Hitherto, this problem has been addressed by providing the following control arrangement which comprises a switching means in parallel with the capacitor of the smoothing circuit. A feedback loop is used to sense the output voltage to the convertor, compare it with a reference level and feed the resulting error signal to a multiplier. A signal derived from the voltage input from the rectifier is also provided to the multiplier so that the resulting signal from the multiplier is a series of full wave rectified semi-sinusoids at mains frequency, whose amplitude is determined by the error signal. This signal is then compared to a signal derived from the input current to the convertor and the resulting error signal is fed to a clocked modulator to control the duty ratio of the switching means. Consequently, the average input current may be constrained to have substantially the same waveform as the input voltage. Additionally, the amplitude of the input current may be determined by the gain of the comparator which compares the output voltage to the convertor with a reference voltage level. Such arrangements are, however, complex and somewhat costly because of the design philosophy which requires the provision of an analogue multiplying element to allow the feedback signal to be modified by the input voltage waveform.
In accordance with the present invention, a control arrangement for interfacing a convertor in a switched mode power supply with a mains power supply comprises a switching means for controlling input current to the arrangement from the mains power supply to have the same waveform as input voltage to the arrangement from the mains supply, wherein there is provided a control means operable to control the duty ratio of the switching means in dependence on a predetermined relation between a predetermined time varying signal generated by the control means, and a signal I derived from the input current.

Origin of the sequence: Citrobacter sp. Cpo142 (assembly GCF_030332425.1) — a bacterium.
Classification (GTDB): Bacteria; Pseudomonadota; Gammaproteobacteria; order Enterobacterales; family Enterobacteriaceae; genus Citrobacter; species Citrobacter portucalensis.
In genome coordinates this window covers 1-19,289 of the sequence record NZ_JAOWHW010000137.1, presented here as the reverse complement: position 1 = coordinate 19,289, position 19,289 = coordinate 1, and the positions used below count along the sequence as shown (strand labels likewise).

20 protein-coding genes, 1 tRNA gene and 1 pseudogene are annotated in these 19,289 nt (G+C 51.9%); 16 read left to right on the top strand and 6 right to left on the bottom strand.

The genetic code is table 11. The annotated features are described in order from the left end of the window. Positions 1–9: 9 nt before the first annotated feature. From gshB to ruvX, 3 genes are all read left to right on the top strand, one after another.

Such a control arrangement provides waveform correction without a requirement for an analog multiplier, or indeed any input voltage signal at all. Preferably, for a control arrangement in which the average output voltage (Vo) from the arrangement and the average input voltage (Vi) to the arrangement are related by (Vo)=(Vi)f(D), where f(D) is a function of the duty ratio D, then the predetermined relation may be an inverse linear relation in f(D) and the signal I derived from the input current. Conveniently, the predetermined relation may also depend on a signal Id derived from the output voltage from the arrangement and the predetermined relation may then be f(D)=Id /I.